Mindful of the sociology of monkeypox, WHOis contemplating renaming the disease in order to shed the stigma and racism associated with it, reminding us about how leprosy was re-named Hansen’s Disease and kusht in India. Amidst all this, China is an exception. Following WHO expert’s clarification, it cautioned its people not to stigmatise those suffering from monkeypox. Not many countries have done so.

While governments are busy purchasing, procuring and stockpiling smallpox vaccine (monkeypox belongs to the same family as smallpox), the misinformation engines have not been idle. For several of them, monkeypox has yet again become a contested site to dish out conspiracies theories or play out past or existing rivalries. A host on Russian state TV derided European nations afflicted with monkeypox and observed that countries afflicted with monkeypox are the very countries that are supplying weapons to Ukraine (For the Russian TV audience the implication is clear. “We do not have cases of Monkeypox, why do they?”).

The misinformation extends to more recent health events. Some conspirators claim that COVID-19 vaccine has given rise to monkeypox (the proximity in time effect). Others have gone further and asserted that monkeypox is the new COVID-19 and that the US has created it in a lab. Some conspiracy theorists hold Bill Gates responsible for the spread, as they did him for Covid 19. Finally, there are those that summarily deny the existence or occurrence ofmonkeypoxand call the entire phenomenona grand hoax played out on the international stage.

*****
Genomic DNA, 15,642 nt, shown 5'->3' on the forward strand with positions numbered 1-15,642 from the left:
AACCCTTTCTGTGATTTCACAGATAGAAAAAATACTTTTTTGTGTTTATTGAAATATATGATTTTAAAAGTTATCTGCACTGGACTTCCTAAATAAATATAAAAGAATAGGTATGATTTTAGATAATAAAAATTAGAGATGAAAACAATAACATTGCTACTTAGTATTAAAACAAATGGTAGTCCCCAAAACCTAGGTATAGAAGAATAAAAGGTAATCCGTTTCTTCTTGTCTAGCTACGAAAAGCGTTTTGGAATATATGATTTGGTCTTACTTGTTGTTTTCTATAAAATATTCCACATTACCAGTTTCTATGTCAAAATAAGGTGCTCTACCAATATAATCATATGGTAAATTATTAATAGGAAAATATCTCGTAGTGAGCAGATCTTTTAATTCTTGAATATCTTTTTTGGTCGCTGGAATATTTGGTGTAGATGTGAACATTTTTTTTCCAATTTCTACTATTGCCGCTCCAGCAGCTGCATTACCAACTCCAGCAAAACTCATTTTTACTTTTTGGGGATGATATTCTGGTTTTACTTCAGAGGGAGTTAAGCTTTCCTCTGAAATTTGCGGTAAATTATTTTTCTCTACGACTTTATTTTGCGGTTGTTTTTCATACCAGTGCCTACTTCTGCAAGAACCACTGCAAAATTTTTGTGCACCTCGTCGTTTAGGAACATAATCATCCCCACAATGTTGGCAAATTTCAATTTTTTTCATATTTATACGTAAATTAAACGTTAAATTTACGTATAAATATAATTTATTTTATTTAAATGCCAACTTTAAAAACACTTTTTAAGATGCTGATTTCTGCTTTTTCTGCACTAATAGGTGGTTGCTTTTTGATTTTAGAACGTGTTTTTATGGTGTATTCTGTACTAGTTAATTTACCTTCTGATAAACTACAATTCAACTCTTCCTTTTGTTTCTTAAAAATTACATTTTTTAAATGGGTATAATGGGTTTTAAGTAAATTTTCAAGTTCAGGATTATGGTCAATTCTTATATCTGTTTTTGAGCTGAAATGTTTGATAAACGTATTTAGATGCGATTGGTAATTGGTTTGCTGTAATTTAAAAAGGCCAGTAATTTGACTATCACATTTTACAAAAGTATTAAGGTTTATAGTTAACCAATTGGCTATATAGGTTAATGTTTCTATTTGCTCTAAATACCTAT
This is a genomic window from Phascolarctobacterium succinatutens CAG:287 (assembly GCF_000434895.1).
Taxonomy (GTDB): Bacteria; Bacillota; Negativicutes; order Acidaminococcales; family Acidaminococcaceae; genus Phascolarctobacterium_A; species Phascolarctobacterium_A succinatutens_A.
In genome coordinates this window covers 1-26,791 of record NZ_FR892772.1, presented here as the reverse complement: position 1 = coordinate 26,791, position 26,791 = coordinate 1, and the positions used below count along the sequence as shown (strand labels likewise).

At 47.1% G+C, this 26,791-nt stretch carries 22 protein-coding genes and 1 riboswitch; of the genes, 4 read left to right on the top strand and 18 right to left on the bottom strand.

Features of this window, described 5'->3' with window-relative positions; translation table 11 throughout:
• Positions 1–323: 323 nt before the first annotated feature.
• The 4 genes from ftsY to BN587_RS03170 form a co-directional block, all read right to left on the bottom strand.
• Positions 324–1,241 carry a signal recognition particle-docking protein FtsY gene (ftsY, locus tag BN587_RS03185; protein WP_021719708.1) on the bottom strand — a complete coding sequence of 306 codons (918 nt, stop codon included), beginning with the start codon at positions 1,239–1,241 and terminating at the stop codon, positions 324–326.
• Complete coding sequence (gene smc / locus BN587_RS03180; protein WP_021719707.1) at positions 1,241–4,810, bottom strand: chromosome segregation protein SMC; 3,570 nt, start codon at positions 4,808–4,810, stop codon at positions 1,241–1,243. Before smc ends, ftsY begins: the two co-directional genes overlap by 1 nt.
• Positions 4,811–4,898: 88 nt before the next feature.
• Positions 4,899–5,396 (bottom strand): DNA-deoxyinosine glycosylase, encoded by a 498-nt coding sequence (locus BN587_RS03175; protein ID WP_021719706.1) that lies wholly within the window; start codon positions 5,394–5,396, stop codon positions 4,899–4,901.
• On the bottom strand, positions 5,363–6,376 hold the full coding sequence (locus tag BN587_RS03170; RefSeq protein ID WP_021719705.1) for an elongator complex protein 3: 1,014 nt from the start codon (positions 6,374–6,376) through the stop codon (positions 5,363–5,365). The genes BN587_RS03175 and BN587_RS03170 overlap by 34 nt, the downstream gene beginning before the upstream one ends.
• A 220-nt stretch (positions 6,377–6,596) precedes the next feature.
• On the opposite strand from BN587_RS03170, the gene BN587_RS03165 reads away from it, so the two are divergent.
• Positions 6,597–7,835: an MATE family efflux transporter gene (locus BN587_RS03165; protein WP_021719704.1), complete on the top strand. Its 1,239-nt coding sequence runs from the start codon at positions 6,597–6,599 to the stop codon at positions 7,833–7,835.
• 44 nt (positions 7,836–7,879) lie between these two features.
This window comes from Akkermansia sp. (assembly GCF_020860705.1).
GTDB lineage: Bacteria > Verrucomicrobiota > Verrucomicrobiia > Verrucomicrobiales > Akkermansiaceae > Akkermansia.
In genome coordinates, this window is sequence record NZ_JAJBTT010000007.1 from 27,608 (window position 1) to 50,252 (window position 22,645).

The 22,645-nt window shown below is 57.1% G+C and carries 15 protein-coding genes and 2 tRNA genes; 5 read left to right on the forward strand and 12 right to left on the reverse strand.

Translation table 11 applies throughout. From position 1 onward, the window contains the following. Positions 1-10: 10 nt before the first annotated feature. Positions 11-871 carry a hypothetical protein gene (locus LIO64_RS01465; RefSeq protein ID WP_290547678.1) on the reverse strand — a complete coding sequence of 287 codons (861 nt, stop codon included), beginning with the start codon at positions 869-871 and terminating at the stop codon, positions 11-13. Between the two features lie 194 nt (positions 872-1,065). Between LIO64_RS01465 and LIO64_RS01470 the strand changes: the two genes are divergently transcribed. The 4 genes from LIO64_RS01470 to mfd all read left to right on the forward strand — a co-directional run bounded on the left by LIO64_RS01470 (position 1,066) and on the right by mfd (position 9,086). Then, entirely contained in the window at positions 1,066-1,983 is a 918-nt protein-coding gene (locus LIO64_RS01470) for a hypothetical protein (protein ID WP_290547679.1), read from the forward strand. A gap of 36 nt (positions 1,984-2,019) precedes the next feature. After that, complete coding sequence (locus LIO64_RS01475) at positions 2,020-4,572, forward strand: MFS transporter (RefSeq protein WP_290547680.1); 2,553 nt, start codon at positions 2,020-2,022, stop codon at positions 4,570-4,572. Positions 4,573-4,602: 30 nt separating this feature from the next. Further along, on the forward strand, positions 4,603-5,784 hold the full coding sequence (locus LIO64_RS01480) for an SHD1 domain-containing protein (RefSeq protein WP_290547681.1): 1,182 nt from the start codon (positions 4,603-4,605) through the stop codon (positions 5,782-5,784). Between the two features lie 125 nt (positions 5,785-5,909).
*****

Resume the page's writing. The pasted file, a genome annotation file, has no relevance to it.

In the deluge of misinformation, occurring mostly on social media and some websites, sane voices do not get enough space or time. The Chinese government, for instance, has not held anyone responsible, but the Chinese popular social media platform, Weibo, is rife with accusations that the US has ‘let monkeypox loose’. In other words, the US had planned such a diabolical bio-weapon attack, and that monkeypox was in the making.

Again, a recent but completely unconnected event was used to establish the veracity of the claim. In this particular case, the claim relied on the 2021 report put out on bio-security preparedness by a US non-profit, nonpartisan organisation, Nuclear Threat Initiative. The report created a scenario of a monkeypox pandemic which, unfortunately, turned out to be true a year later. Some die-hard champions of unfettered freedom have red-flagged about impending ‘monkeypox lockdowns’ and ‘monkeypox tyranny’.

The conspirators’ playbook is easy to read now. It targets individuals, institutions, governments. As it travels everywhere, the source of the information is lost. The message scores over the source. It becomes potent and powerful when a sudden (health) emergency hits a large number of people across nations who have nowhere to take refuge. Uncertainty gives rise to multiplicity of opinions, which leads to confusion. For example, if those affected in the developed world are people who practice high-risk behaviours, why are children in Africa suffering from it? We do not as yet have a convincing or complete answer.

In such trying situations, misinformation provides immediate remedy, an easy solution, and a semblance of explanation on which it rests. It provides comfort and hope when both are in short supply. The sane voices, on the other hand, usually deny, but cannot promise immediate relief. When people have a straw to clutch on to, they don’t expect prayers to save their life.

(The writer teaches at ICFAI University, Hyderabad, and is former director, Research and Strategic Planning, Johns Hopkins Center for Communication Programs, New Delhi.)

July – September 2022